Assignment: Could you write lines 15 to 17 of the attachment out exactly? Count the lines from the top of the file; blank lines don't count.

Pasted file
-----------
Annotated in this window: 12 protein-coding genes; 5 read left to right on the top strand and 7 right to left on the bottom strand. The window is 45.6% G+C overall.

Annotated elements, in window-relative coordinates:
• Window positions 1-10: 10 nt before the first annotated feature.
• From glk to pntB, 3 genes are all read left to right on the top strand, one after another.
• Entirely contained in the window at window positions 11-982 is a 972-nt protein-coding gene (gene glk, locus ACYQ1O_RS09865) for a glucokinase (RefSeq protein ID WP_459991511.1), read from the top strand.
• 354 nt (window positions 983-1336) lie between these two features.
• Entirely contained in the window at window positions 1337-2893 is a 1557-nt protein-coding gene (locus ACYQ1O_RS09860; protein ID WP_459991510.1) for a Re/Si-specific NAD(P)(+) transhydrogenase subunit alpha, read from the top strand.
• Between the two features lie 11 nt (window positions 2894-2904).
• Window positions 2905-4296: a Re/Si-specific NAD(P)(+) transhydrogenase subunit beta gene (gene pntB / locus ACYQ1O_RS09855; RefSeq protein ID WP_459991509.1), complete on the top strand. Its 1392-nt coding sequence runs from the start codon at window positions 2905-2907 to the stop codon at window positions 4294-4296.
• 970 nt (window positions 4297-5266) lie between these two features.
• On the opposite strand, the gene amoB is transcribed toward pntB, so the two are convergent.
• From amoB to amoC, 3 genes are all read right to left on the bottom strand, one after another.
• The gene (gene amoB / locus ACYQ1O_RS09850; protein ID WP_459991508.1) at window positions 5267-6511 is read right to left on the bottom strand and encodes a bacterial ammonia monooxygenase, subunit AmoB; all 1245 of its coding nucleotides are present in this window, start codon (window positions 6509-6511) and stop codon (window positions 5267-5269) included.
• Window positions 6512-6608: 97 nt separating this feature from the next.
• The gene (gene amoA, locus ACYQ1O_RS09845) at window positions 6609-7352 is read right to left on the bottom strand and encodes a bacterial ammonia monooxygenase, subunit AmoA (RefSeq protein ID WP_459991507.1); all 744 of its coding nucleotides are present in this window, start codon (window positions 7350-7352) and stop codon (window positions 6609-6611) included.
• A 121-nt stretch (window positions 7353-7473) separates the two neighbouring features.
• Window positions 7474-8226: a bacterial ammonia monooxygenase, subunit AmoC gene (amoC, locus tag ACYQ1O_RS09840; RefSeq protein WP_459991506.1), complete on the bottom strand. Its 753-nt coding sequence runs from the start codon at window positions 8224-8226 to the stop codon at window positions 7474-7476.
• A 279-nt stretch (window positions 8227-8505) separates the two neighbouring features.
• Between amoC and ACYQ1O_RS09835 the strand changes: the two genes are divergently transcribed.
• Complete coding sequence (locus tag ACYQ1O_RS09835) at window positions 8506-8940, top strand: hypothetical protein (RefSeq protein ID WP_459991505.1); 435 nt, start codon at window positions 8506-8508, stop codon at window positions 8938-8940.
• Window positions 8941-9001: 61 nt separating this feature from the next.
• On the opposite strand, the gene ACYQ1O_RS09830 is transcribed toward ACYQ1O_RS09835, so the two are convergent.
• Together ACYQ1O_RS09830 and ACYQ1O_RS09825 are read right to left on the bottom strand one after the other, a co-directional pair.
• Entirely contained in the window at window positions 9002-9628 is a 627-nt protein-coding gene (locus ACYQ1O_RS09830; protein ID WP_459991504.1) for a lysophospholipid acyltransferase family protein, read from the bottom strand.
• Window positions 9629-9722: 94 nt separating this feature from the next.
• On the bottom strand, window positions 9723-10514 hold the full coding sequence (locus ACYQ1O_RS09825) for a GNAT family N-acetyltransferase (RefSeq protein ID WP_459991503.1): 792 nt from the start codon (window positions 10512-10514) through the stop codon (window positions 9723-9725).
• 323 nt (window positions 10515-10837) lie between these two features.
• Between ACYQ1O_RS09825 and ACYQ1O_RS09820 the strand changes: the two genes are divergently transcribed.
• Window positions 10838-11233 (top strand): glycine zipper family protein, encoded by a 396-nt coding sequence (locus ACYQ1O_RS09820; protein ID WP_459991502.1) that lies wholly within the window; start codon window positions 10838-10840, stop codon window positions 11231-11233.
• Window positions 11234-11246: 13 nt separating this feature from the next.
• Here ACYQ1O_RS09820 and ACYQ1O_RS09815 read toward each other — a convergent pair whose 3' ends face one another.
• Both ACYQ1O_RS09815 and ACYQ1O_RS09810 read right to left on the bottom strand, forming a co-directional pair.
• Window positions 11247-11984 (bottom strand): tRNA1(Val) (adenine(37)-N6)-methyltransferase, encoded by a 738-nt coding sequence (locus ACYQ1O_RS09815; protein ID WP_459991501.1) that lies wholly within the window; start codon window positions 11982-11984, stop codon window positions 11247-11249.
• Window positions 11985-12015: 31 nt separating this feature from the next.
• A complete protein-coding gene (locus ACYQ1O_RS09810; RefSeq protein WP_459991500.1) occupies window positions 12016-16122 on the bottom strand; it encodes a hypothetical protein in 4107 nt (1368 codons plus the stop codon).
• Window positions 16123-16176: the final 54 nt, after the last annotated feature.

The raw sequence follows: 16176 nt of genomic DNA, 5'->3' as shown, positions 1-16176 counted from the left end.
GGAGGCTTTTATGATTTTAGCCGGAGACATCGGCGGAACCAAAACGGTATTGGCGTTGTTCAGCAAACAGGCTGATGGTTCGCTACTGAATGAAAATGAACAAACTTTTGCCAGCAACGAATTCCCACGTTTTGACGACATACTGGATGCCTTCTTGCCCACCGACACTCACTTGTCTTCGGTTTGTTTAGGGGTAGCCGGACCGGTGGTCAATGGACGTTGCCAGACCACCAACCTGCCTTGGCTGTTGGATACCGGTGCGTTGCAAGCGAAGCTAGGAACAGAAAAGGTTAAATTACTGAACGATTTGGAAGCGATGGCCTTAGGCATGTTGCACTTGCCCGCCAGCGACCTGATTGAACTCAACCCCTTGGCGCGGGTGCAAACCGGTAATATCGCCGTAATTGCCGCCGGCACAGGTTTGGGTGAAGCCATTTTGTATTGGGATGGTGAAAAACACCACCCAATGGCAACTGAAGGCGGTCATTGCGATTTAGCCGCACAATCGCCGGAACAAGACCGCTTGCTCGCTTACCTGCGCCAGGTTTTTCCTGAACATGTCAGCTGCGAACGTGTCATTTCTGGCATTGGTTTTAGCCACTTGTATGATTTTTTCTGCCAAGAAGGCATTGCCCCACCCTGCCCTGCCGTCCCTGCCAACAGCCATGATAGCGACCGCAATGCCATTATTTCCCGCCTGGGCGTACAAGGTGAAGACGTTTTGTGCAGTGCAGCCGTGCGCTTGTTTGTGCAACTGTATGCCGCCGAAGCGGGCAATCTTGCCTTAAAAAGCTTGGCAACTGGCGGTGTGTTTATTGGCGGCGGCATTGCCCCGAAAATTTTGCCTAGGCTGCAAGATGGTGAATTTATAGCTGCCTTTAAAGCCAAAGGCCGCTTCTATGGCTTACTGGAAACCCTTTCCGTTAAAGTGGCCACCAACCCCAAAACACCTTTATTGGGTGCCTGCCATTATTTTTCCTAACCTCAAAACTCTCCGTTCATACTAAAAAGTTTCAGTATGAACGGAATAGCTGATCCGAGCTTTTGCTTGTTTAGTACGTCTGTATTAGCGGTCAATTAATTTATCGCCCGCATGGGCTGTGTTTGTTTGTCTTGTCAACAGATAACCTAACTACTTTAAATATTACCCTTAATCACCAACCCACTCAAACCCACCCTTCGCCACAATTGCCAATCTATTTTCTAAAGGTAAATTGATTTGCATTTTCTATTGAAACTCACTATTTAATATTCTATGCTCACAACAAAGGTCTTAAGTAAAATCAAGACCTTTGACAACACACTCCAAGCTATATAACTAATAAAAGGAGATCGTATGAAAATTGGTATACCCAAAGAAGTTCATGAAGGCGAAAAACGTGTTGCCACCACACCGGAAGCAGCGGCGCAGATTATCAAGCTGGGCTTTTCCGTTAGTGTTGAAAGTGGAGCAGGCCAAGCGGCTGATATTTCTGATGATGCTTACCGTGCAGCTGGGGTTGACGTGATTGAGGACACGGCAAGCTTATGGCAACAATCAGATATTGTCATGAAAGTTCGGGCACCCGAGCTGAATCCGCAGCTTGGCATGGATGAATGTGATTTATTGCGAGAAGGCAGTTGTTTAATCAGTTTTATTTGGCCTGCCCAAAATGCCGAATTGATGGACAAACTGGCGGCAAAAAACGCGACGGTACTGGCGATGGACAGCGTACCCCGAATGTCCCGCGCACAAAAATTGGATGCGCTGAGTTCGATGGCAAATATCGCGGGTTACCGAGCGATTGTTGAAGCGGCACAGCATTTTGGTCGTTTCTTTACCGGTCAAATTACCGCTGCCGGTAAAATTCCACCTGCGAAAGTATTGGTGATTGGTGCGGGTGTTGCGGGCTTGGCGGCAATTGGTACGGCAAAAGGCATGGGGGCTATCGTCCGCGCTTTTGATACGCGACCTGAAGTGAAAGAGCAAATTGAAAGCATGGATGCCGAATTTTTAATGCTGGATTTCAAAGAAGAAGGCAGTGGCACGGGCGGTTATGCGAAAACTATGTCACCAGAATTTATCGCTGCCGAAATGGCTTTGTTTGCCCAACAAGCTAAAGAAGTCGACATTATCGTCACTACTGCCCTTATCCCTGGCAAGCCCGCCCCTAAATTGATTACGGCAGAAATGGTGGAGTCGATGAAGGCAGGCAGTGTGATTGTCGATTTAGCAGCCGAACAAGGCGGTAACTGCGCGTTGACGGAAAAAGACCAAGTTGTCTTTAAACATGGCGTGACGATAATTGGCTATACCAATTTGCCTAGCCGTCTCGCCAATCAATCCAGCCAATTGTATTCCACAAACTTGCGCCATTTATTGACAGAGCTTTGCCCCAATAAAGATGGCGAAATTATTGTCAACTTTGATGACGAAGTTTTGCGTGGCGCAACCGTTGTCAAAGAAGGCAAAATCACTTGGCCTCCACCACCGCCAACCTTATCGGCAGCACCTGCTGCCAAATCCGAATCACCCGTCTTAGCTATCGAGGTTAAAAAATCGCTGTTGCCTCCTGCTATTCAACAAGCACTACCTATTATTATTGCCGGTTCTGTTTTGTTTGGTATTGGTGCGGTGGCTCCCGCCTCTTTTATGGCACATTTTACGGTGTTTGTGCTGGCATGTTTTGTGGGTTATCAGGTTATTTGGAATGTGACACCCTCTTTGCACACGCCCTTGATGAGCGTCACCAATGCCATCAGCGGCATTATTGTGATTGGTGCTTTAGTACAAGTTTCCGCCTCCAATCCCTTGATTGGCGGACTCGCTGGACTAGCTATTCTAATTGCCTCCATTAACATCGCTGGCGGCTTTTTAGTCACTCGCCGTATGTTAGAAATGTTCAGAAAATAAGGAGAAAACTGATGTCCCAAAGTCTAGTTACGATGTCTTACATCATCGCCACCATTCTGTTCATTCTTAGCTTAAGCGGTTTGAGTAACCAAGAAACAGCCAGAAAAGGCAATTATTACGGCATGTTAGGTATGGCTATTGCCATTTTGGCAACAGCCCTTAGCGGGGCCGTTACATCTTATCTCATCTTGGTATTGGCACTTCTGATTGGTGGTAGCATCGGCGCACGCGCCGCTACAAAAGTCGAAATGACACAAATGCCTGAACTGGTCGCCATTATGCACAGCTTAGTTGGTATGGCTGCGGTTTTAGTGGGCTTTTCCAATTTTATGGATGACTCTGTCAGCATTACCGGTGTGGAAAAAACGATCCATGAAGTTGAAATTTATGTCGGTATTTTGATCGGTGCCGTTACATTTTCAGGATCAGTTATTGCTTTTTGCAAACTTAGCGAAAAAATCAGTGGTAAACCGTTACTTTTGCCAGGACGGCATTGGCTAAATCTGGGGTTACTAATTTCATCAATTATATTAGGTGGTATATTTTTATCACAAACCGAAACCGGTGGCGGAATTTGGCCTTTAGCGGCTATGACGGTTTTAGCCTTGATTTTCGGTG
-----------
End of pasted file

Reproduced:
• The gene (gene amoA, locus ACYQ1O_RS09845) at window positions 6609-7352 is read right to left on the bottom strand and encodes a bacterial ammonia monooxygenase, subunit AmoA (RefSeq protein ID WP_459991507.1); all 744 of its coding nucleotides are present in this window, start codon (window positions 7350-7352) and stop codon (window positions 6609-6611) included.
• A 121-nt stretch (window positions 7353-7473) separates the two neighbouring features.
• Window positions 7474-8226: a bacterial ammonia monooxygenase, subunit AmoC gene (amoC, locus tag ACYQ1O_RS09840; RefSeq protein WP_459991506.1), complete on the bottom strand. Its 753-nt coding sequence runs from the start codon at window positions 8224-8226 to the stop codon at window positions 7474-7476.